Everyone uses the cloud. It is a plain, simple fact that everyone uses at least one consumer cloud and that those consumer clouds (iCloud, Google, Dropbox, etc.) translate into cloud usage within the workplace. The workforce likes to get its job done, and part of doing that is using the tools they know, regardless of how IT feels about everything. In the past, IT would block access to those consumer-grade tools with the mistaken thought that they were not secure, that data was leaking, or that they were just plain bad to use. That is not the opinion of the workforce. IT did not substitute anything in place of those tools, so in many cases, IT became marginalized, shadow IT propagated, and we are now behind the eight ball when it comes to having a solid plan on how to handle the cloud tools. Because the workforce uses these Software as a Service (SaaS) tools, we are working within the world of the hybrid cloud. Continue reading Ready or Not, Hybrid Cloud Is Here
Citrix is back in hardware mode. Risking the wrath of the demo gods, Citrix CEO Mark Templeton and head of emerging technologies Chris Fleck took to the stage at Citrix Synergy last month to show off their latest toy—the Citrix Workspace Hub. This potentially game-changing new product does for the real world what until now only Tony Stark could do for the Marvel Universe. Continue reading Citrix Workspace Hub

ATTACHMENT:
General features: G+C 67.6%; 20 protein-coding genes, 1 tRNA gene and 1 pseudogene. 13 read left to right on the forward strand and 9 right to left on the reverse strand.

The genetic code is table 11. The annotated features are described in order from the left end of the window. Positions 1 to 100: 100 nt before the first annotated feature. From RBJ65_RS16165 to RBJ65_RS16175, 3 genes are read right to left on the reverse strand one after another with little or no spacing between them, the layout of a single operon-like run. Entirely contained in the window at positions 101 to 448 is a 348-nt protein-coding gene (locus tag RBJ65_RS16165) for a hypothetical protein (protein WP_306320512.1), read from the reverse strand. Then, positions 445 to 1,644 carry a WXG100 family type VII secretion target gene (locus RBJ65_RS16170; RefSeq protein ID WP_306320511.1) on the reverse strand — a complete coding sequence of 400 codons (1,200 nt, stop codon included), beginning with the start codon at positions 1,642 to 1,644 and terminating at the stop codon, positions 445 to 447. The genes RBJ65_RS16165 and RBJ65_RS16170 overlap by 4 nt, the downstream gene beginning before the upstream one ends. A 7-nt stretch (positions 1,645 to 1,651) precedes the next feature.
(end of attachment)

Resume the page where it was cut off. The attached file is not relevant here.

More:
Have you heard about the new movie that is out, called Tomorrowland? I can’t tell you anything about the movie, but when I saw a commercial for it on the television the other night, the title Tomorrowland got me thinking. It left me wondering about the direction technology is leading us in. What kind of Tomorrowland are we heading full steam ahead to? Some technologies, when you think about them, are really pretty cool, and others, well… they can be downright scary.
Cloud computing is starting to come of age. It has fundamentally altered the IT landscape, dramatically boosting IT agility while lowering costs. What started out as a side project for companies like VMware has led to the proliferation of cloud providers and stacks from IaaS providers based on OpenStack, PaaS providers like Cloud Foundry, and SaaS providers like Dropbox and Salesforce.
Containers are all the rage these days. Many large enterprises are experimenting with containers, and some have implemented them in some form or fashion. Most of the excitement and experimentation is a grassroots effort, and containers are being used within pockets of the enterprises. In many cases, management is aware of container technology but has not yet bought into an all-out container strategy. Some of the hesitation that I hear from C-level executives is that containers are not mature enough yet, containers have security gaps, there is a lack of skills and training, and they don’t want to give up their investment in VMs. The practitioners who are implementing containers see huge opportunities in agility, quality, portability, and manageability. So, how can we explain the value of containers to our bosses so we can get broader adoption of a technology that can solve a lot of business problems?